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15,000 hiroshimas= 187.5 megaton bomb
(0.0125*15000)edit on 16-10-2013 by larapa because: (no reason given)
The link is not broken and it will answer a lot of your questions. It even has a diagram showing where they think the fuel is, having left the primary containment to varying degrees but according to their diagrams not having left the secondary containment. There could be some question about the accuracy of the diagrams, but in reality it's not possible to know the exact location of the melted cores. I think they used estimates, simulations etc to determine the location but they aren't 100% sure.
reply to post by Wrabbit2000
I understand that the fact is maybe that no one knows, thanks for the link however it seems to be broken ...
Again you need to read that source. But to summarize what it says, the radiation levels in the reactor are lethal, but at the boundaries of the property they are 1/70th of the background radiation above background. I'm not sure I believe them, but that's what it says.
I was hoping for a layman terms blow by blow of the situation: reactor 1 stable, impacton surrounding environment minimal etc
Yes it's complicated and there's disinformation, but I can tell you some things we do and don't know. We do know what radiation levels are harmful/lethal, like LD50 with is the radiation dose that will kill 50% of people exposed to it. So right off the bat you have some uncertainty, 2 people get exposed to the exact same radiation level and one lives and one dies (or 100 exposed and 50 live and 50 die), so you know it's not completely predictable. I'm sure you can get such lethal exposure if you get close enough to the melted cores but of course nobody goes there.
However it may just be a simple case of acomplicatedsituation with limited information released to ascertain basic theories on what is happening ( and potentially large amounts of hersay/disinformation)...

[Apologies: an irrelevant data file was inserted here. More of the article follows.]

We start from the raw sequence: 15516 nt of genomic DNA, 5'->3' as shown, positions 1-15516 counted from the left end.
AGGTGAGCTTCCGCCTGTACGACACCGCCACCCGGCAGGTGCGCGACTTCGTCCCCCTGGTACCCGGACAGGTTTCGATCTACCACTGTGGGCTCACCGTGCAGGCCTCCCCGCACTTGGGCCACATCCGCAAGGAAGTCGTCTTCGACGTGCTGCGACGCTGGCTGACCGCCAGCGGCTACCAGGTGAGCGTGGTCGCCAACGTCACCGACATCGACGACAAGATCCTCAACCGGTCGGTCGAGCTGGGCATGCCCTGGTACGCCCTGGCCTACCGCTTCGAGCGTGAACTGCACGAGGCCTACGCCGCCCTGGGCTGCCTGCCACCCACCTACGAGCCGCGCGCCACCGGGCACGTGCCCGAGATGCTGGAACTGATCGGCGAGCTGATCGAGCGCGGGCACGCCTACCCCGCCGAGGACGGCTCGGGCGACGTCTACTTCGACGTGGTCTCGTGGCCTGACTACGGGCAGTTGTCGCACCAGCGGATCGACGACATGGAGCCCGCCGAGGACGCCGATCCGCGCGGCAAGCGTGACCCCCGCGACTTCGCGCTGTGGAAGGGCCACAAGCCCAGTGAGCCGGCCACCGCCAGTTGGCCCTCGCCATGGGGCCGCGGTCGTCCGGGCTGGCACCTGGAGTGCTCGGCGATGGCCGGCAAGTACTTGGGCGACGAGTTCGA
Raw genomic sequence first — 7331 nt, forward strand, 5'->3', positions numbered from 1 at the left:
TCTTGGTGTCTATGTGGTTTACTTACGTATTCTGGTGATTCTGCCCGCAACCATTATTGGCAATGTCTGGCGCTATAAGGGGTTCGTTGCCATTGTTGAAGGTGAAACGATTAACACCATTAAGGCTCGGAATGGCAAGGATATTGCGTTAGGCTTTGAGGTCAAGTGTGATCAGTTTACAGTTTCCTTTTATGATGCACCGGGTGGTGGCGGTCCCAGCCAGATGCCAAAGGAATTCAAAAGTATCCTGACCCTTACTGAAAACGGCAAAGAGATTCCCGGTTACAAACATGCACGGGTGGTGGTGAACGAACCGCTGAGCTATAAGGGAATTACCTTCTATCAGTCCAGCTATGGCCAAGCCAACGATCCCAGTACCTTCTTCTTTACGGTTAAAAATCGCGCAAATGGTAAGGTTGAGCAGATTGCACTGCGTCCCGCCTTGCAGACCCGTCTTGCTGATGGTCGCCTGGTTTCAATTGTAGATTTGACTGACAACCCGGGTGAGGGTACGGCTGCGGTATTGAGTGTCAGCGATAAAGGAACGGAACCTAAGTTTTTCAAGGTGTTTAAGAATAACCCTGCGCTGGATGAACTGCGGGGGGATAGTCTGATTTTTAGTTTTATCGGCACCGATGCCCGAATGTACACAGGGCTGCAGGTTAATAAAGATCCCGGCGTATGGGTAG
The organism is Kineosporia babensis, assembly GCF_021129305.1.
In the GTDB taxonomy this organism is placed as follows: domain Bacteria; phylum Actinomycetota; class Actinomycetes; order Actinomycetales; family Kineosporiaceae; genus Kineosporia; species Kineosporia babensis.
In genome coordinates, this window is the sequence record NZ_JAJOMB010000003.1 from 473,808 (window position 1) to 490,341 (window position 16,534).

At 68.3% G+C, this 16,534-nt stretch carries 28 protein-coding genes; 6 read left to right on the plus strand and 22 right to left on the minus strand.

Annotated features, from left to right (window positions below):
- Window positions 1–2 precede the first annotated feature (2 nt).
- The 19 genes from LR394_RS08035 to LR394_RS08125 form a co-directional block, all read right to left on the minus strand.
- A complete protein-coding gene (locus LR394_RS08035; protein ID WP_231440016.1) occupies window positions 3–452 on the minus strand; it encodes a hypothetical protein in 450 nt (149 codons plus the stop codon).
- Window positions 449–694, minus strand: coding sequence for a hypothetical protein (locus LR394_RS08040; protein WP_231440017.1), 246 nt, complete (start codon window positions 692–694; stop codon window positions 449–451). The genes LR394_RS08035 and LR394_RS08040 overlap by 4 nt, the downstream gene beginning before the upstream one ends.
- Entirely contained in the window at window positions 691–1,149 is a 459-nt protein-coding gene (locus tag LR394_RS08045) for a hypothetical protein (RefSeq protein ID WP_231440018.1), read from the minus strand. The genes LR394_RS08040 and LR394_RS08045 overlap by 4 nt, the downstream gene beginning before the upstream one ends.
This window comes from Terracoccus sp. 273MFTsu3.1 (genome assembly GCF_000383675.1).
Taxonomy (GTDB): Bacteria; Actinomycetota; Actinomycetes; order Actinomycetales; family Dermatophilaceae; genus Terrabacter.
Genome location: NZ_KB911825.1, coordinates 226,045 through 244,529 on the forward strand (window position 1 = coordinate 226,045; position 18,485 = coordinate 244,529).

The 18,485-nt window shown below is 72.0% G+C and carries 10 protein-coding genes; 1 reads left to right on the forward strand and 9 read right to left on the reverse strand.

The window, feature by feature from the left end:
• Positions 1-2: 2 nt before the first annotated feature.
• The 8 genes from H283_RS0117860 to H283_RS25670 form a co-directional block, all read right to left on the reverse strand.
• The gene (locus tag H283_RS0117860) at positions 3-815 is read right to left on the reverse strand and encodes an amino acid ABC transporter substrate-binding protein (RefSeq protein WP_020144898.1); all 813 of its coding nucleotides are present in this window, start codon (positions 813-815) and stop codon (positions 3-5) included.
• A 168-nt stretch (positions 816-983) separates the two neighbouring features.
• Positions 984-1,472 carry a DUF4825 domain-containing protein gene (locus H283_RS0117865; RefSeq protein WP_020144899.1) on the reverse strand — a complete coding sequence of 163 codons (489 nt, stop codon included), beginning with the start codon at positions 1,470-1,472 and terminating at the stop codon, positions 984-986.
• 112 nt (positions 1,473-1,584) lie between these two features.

We lack scientific data to determine a precise risk of cancer in the future from radiation exposure today
That's the reality, in the middle between "any amount will kill you" and "low levels are safe". That's a pretty useful document that even gives you things to think about if you're considering medically related radiation exposure.
True, that's covered on page 3 of the pdf link I posted, and it's called the "hormesis hypothesis", which I was aware of, but omitted for the sake of simplicity since my post was already so long.
There's actually still a third option which isn't in that middle. What doesn't kill you, makes you stronger?!
I said it makes sense with Iron, you said it makes sense with some Herbs, and maybe both of those are true, but it doesn't follow to me that the same is true for radiation. Take a closer look at what happens after radiation damage occurs:
reply to post by Arbitrageur
It makes sense the same as how slightly toxic herbs stimulate the kidney and/or liver to upregulate genes necessary to handle the toxicity. This upregulation more than compensates for the toxin, leading to a "detox" effect. After a threshold is reached, variable from individual to individual, the net effect is detriment.
Intuitively it makes good sense.